I resolutely wasn’t doing a round up for 2020. I mean what on earth were we going to round up? This year has, with no exaggeration, broken our hearts in theatre. There’s no other way to put it. We watched our industry disappear overnight. We…
I accidentally wrote a viral tweet. It came out of a moment of possibly ill-thought frustration. Out of feeling brushed aside, dismissed one too many times. But wow did that tweet resonate.
Rent recently marked its 24th anniversary since its Broadway opening. Every year I try to write something. This year, in particular, it seemed important to.
My play Paper Cuts went live on Bloom Theatre’s YouTube channel last month. This play was a long time coming… hopefully, this isn’t the end, and it’s got a way to run.
I’ve struggled to write about theatre at this time. To be honest, I’ve struggled to write anything about anything. It took me weeks to get my head remotely functioning.
For every introverted socially awkward nerd Romantics Anonymous feels like seeing your fears and secrets on stage without being mocked.
And so here it is… my top 10 musicals of the decade. It turned out to be a slightly emotional journey. But it turns out musicals meant a lot in that time and I’ll fight anyone who says musicals aren’t a serious artform.
This isn’t a ‘best of’ list it’s my best-of list, these are the plays that shaped me this decade and will stay with me well into the next.
For anyone who has been under a rock for the last couple of years in London theatre, this stripping back to the essence of a classic is one of Marianne Elliott’s (many) talents. And here with Death of a Salesman, with co-director Miranda Cromwell, the play is written again from the ground up. Without changing a word.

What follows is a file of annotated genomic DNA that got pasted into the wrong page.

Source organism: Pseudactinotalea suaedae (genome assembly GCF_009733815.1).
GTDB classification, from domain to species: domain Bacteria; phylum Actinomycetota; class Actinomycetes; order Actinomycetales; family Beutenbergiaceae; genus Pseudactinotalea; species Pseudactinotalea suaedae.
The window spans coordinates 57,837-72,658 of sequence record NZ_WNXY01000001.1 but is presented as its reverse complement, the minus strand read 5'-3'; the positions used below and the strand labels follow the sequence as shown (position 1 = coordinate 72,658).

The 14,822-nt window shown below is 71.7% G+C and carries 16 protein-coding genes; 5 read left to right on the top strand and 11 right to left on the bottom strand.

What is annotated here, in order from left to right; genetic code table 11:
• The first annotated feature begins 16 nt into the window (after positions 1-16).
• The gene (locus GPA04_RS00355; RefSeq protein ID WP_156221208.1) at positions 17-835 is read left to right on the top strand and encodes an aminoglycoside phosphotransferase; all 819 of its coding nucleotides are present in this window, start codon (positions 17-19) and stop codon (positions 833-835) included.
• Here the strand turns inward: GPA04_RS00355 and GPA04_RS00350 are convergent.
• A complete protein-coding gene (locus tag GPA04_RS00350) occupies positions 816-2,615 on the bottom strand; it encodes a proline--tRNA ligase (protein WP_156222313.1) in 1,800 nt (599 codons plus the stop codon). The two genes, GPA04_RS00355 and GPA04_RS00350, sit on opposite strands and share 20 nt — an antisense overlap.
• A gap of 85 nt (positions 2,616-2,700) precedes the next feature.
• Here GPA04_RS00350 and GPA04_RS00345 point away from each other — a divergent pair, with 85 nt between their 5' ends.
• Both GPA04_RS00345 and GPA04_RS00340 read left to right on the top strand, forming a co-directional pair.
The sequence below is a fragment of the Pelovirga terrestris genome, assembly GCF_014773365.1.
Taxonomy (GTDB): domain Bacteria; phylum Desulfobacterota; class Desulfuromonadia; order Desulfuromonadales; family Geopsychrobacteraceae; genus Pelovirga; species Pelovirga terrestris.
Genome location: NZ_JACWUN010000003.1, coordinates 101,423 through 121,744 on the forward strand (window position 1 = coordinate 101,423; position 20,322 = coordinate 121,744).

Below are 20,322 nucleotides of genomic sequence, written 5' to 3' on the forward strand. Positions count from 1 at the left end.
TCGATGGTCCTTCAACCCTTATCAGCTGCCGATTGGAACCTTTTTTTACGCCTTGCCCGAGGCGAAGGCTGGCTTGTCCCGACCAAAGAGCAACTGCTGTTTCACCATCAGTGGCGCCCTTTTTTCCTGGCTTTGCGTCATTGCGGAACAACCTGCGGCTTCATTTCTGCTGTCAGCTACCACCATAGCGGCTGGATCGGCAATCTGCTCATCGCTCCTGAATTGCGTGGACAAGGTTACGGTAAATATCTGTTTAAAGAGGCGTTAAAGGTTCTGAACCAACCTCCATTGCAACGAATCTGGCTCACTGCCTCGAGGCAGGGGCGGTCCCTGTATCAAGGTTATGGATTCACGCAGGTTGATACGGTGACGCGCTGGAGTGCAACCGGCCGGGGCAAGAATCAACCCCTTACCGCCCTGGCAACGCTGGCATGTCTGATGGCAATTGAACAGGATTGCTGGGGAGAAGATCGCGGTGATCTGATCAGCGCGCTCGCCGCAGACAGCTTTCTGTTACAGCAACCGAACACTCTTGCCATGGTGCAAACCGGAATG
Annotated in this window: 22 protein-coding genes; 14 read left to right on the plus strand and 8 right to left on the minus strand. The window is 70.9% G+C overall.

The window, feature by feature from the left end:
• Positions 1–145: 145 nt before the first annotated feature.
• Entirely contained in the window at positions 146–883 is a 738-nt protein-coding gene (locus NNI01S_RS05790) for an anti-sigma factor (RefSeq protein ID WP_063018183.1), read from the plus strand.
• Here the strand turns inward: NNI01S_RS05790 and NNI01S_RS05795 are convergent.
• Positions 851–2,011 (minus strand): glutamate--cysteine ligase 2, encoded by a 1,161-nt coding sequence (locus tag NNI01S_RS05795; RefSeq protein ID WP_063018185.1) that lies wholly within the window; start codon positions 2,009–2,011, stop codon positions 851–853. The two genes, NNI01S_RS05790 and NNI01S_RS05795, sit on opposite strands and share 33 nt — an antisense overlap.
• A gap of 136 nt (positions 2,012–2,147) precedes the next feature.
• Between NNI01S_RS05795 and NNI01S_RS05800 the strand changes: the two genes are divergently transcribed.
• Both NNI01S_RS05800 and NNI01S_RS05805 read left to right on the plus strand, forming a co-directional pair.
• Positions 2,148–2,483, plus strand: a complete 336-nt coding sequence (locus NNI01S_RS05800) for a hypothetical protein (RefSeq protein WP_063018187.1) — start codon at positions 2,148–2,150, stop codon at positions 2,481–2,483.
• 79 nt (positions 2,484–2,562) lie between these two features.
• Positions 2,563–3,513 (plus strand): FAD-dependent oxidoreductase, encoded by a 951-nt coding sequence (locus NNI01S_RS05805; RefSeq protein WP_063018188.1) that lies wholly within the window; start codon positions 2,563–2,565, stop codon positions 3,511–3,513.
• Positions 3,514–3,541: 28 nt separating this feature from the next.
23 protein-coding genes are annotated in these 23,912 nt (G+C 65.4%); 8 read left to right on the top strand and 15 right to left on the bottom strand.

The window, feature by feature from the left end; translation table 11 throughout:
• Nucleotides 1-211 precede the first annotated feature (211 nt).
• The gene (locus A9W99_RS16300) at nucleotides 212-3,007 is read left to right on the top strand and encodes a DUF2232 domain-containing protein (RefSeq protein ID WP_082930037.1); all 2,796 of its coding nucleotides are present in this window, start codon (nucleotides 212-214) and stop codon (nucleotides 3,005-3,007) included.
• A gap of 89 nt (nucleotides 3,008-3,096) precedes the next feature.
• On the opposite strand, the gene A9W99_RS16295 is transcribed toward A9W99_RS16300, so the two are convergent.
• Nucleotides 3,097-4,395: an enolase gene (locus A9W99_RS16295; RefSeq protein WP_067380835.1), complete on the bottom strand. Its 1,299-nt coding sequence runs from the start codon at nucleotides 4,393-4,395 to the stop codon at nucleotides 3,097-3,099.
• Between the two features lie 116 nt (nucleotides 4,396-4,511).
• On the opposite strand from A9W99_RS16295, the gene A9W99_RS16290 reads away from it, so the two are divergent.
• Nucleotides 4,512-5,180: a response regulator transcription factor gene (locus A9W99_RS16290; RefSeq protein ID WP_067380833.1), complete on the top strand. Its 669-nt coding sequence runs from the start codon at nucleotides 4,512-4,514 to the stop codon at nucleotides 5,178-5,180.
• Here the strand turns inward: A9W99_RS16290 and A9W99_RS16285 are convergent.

It is not to diminish the historical elements, the research and indeed the politics of the play, to say that its power and its joy is in storytelling.
I thank all the theatre I’ve endured that has perhaps made me a better person, but in future I’ll be asking first just how much joy it’s going to bring me, and if I’m perhaps better off elsewhere.
On the top layer, Waitress is sweet and fun with beautiful ingredients in the form of a stellar cast. But dig a little deeper and we find there are a lot more layers to the pie.
I could have written a rave review of Come from Away. But what I couldn’t get out of my head was how important a piece it feels in terms of recording history. As a former history teacher, and as an academic who looks at theatre’s response to real-world events… I wrote an essay instead.
Fascinating All About Eve is, engaging perhaps not always. But anyone hoping for the same level of emotional payoff that Anderson’s other stage roles have demonstrated will likely end up frustrated with Eve.
I’ve spent this last couple of weeks thinking about Rent a lot. It’s not unusual to think about Rent. For me it’s always kind of there, in the background.
I wanted to record all the productions in 2018 that had had a profound impact on me, so here is the collection that will be with me for a long time.
Emily Garside rounds up her Top 10 shows of 2018.
The Other Room has established itself as the Channel 4 of Christmas in Cardiff, with its alternative Christmas show. And this year, up and coming company Big Loop is resident with Cheer.
Directed with intelligence, and a clear passion from Matthew Holmquist and with writing that balances a particular brand of Cardiff humour with universal themes and important questions, Cardiff Boy is an engaging yet emotional piece of work that is beautifully created and performed.
Tuck takes us on a journey of sequins and glitter that eventually blur through tears. It’s fierce and fabulous and goes out fighting.